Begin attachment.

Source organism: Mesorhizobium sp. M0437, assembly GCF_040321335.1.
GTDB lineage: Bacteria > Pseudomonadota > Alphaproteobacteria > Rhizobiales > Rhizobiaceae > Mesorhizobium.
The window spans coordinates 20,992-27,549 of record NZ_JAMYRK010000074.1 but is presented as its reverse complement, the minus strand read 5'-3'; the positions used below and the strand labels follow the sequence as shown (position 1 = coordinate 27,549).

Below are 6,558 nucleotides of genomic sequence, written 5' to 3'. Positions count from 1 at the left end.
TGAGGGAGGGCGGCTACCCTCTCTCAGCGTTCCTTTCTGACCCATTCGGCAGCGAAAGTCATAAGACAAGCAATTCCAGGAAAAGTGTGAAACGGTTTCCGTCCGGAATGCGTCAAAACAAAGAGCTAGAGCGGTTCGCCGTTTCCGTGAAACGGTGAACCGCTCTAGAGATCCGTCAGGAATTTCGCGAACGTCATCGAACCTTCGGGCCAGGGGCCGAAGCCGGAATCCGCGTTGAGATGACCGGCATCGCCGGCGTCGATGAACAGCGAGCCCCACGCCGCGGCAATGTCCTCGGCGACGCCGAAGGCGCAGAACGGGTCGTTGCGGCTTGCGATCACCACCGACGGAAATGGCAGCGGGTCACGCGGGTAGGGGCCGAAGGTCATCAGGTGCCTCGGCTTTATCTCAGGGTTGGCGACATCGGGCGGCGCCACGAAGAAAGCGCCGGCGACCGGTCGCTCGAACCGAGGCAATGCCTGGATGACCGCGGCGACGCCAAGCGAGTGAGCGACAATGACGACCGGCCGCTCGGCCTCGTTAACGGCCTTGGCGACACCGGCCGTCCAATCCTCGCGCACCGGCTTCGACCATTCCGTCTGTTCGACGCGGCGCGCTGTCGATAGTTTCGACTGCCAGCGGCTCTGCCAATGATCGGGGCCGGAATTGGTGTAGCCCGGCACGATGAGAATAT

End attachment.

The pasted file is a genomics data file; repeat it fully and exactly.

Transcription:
Source organism: Mesorhizobium sp. M0437, assembly GCF_040321335.1.
GTDB lineage: Bacteria > Pseudomonadota > Alphaproteobacteria > Rhizobiales > Rhizobiaceae > Mesorhizobium.
The window spans coordinates 20,992-27,549 of record NZ_JAMYRK010000074.1 but is presented as its reverse complement, the minus strand read 5'-3'; the positions used below and the strand labels follow the sequence as shown (position 1 = coordinate 27,549).

Below are 6,558 nucleotides of genomic sequence, written 5' to 3'. Positions count from 1 at the left end.
TGAGGGAGGGCGGCTACCCTCTCTCAGCGTTCCTTTCTGACCCATTCGGCAGCGAAAGTCATAAGACAAGCAATTCCAGGAAAAGTGTGAAACGGTTTCCGTCCGGAATGCGTCAAAACAAAGAGCTAGAGCGGTTCGCCGTTTCCGTGAAACGGTGAACCGCTCTAGAGATCCGTCAGGAATTTCGCGAACGTCATCGAACCTTCGGGCCAGGGGCCGAAGCCGGAATCCGCGTTGAGATGACCGGCATCGCCGGCGTCGATGAACAGCGAGCCCCACGCCGCGGCAATGTCCTCGGCGACGCCGAAGGCGCAGAACGGGTCGTTGCGGCTTGCGATCACCACCGACGGAAATGGCAGCGGGTCACGCGGGTAGGGGCCGAAGGTCATCAGGTGCCTCGGCTTTATCTCAGGGTTGGCGACATCGGGCGGCGCCACGAAGAAAGCGCCGGCGACCGGTCGCTCGAACCGAGGCAATGCCTGGATGACCGCGGCGACGCCAAGCGAGTGAGCGACAATGACGACCGGCCGCTCGGCCTCGTTAACGGCCTTGGCGACACCGGCCGTCCAATCCTCGCGCACCGGCTTCGACCATTCCGTCTGTTCGACGCGGCGCGCTGTCGATAGTTTCGACTGCCAGCGGCTCTGCCAATGATCGGGGCCGGAATTGGTGTAGCCCGGCACGATGAGAATAT